Some trips take years of planning or are inspired by some grand desire or purpose.
That’s not really the case for Ralph Martin.
His first trip across Canada as a teenager in the ’70s was inspired by a wet hat, and an interest in soaking it for a second time, in an entirely different ocean.
That trip, done with just $86 while hitchhiking, and a second one taken decades later and in much more comfort, form Martin’s first book, Cross Canada Adventures.
The Qualicum Beach writer and retired teacher is launching the book in the Windsor Room of the Qualicum Beach Civic Centre on Tuesday, Dec. 5.
The NEWS caught up with Martin to discuss how he got started on the first of his grand Canadian adventures, and some of the exciting and worrying moments along the way.
“It was really quite silly,” said Martin of his reasons for the first trip. Living in Nanaimo while going to college, he and some friends took a trip to Tofino and, among other shenanigans, found themselves evading waves as they rushed up a narrow section of rock on the beach.
“There was kind of a round bit at the end, and it would fill up with frothy water,” said Martin. “We thought, ‘Hey, that would be fun if you could jump down in there and then jump out before the wave got you.'”
Martin’s hat (styled like a train conductor’s, and which he wore everywhere at the time) was not so lucky. It fell off his head and got soaked, but Martin managed to jump back down and retrieve it before it headed on its way out to Asia.
A friend’s remark to that effect sparked in Martin the idea that perhaps the hat should take one more dip, but in the Atlantic this time.
“That’s the only idea that I had,” said Martin with a laugh.
He was lucky enough to catch a ride from New Westminster to Edmonton with a band that his cousin knew, and found himself in Alberta one day into his trip.
Martin would not continue to be so lucky.
After enjoying a street party with the band, Martin decided by about 6 a.m. that he might as well continue his trip.
He hitched a ride to the highway from someone on their way to work, and was then picked up by someone else.
“A guy picked me up and said, ‘We’re going to Toronto, can you drive?’ And I thought, ‘Oh, this is going really well.'”
But just an hour or so later in Red Deer, the man stopped off at a police station.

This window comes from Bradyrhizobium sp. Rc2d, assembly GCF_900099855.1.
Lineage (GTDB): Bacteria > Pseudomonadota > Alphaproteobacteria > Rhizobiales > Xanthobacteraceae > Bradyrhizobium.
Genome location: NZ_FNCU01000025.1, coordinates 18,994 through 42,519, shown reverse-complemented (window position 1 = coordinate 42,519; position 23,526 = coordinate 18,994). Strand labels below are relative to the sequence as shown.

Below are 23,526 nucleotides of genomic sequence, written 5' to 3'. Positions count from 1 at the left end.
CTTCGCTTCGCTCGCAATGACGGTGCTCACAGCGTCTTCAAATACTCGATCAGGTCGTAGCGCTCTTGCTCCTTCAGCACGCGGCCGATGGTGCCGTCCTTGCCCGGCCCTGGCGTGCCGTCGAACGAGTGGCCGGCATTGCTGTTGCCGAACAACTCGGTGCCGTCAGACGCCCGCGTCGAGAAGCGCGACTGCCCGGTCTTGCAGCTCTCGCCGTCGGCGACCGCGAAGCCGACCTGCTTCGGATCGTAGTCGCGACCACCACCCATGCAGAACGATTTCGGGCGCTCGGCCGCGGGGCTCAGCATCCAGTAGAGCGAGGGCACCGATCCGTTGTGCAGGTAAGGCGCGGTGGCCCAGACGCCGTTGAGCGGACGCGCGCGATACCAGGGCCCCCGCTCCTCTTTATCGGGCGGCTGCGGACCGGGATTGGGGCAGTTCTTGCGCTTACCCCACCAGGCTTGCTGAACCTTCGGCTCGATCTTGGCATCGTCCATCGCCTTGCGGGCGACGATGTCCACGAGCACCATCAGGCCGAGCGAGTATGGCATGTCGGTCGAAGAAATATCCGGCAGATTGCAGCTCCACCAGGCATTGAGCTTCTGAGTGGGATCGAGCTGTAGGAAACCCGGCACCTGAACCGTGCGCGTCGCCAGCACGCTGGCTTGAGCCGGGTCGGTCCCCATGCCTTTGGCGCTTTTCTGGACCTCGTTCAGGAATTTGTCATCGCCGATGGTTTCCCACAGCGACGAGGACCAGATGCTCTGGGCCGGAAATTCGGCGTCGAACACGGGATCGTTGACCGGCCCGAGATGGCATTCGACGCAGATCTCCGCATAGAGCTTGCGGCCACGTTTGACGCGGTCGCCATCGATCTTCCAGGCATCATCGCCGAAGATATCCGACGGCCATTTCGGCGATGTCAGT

“‘I’ll just be a little while,’ he said,” recalls Martin.
“Anyway, a couple of big RCMP guys came and rustled me out of the car and dragged me inside and interrogated me for a while and had to go through all my stuff and everything. Then after, I don’t know, probably a couple hours, they said, ‘Did you know this fellow had a gun in the back of the car?’ I said, ‘No idea!'”
Turns out the man had shot someone the night before. “Don’t know if he killed him or not,” said Martin. “Never wanted to find out.”
Eventually, the RCMP said they believed Martin’s story of being a hitchhiker, and drove him to the edge of town, telling him not to come back. These are a few of the tales Martin has of his first cross-Canada trip, and of another trip taken about 40 years later in a camper van.
Rather than show why his experience was unique, he said, the purpose of the book is, in part, to connect with people.
“Everybody that’s my age, all the boomers that I know have all hitchhiked someplace, or traveled somewhere, and if you mention it, suddenly you have common ground, and everybody has a good story about where they went at some point in time.”
Though he notes in his book that traveling has been a way to shed the monotony of the day-to-day and expand life a bit, he said his main goal with the book is to entertain people.
Martin will launch the book at the Windsor Room in the Qualicum Beach Civic Centre on Tuesday, Dec. 5, at 7 p.m. He’ll share a slideshow presentation, read excerpts from the book and sign purchased copies, with $2 from every purchase going to the Salvation Army in Parksville.
For more info on Martin’s book, go to ralphsbooks.com.
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